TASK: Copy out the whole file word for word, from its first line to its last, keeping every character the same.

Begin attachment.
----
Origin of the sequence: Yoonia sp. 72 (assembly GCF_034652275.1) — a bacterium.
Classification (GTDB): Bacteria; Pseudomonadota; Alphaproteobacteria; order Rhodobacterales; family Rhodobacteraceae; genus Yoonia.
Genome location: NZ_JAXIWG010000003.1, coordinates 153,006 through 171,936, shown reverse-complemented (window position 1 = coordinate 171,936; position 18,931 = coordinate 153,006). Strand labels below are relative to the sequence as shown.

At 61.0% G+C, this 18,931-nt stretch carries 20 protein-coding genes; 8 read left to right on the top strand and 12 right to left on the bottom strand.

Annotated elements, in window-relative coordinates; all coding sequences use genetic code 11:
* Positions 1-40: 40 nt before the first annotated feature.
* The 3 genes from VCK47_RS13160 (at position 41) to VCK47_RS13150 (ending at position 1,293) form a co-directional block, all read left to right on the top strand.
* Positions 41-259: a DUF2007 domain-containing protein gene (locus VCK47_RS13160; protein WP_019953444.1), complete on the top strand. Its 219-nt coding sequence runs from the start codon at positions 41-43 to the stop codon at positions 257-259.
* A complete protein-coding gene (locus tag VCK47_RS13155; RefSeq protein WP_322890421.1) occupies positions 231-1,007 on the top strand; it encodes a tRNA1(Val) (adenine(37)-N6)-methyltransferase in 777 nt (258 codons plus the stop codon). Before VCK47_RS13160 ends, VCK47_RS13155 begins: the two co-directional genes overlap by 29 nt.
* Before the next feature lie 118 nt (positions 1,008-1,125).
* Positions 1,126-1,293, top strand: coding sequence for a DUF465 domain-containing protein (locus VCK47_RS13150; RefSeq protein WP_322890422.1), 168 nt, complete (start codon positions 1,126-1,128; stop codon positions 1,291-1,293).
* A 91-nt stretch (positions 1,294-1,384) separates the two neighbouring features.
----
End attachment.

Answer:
Origin of the sequence: Yoonia sp. 72 (assembly GCF_034652275.1) — a bacterium.
Classification (GTDB): Bacteria; Pseudomonadota; Alphaproteobacteria; order Rhodobacterales; family Rhodobacteraceae; genus Yoonia.
Genome location: NZ_JAXIWG010000003.1, coordinates 153,006 through 171,936, shown reverse-complemented (window position 1 = coordinate 171,936; position 18,931 = coordinate 153,006). Strand labels below are relative to the sequence as shown.

At 61.0% G+C, this 18,931-nt stretch carries 20 protein-coding genes; 8 read left to right on the top strand and 12 right to left on the bottom strand.

Annotated elements, in window-relative coordinates; all coding sequences use genetic code 11:
* Positions 1-40: 40 nt before the first annotated feature.
* The 3 genes from VCK47_RS13160 (at position 41) to VCK47_RS13150 (ending at position 1,293) form a co-directional block, all read left to right on the top strand.
* Positions 41-259: a DUF2007 domain-containing protein gene (locus VCK47_RS13160; protein WP_019953444.1), complete on the top strand. Its 219-nt coding sequence runs from the start codon at positions 41-43 to the stop codon at positions 257-259.
* A complete protein-coding gene (locus tag VCK47_RS13155; RefSeq protein WP_322890421.1) occupies positions 231-1,007 on the top strand; it encodes a tRNA1(Val) (adenine(37)-N6)-methyltransferase in 777 nt (258 codons plus the stop codon). Before VCK47_RS13160 ends, VCK47_RS13155 begins: the two co-directional genes overlap by 29 nt.
* Before the next feature lie 118 nt (positions 1,008-1,125).
* Positions 1,126-1,293, top strand: coding sequence for a DUF465 domain-containing protein (locus VCK47_RS13150; RefSeq protein WP_322890422.1), 168 nt, complete (start codon positions 1,126-1,128; stop codon positions 1,291-1,293).
* A 91-nt stretch (positions 1,294-1,384) separates the two neighbouring features.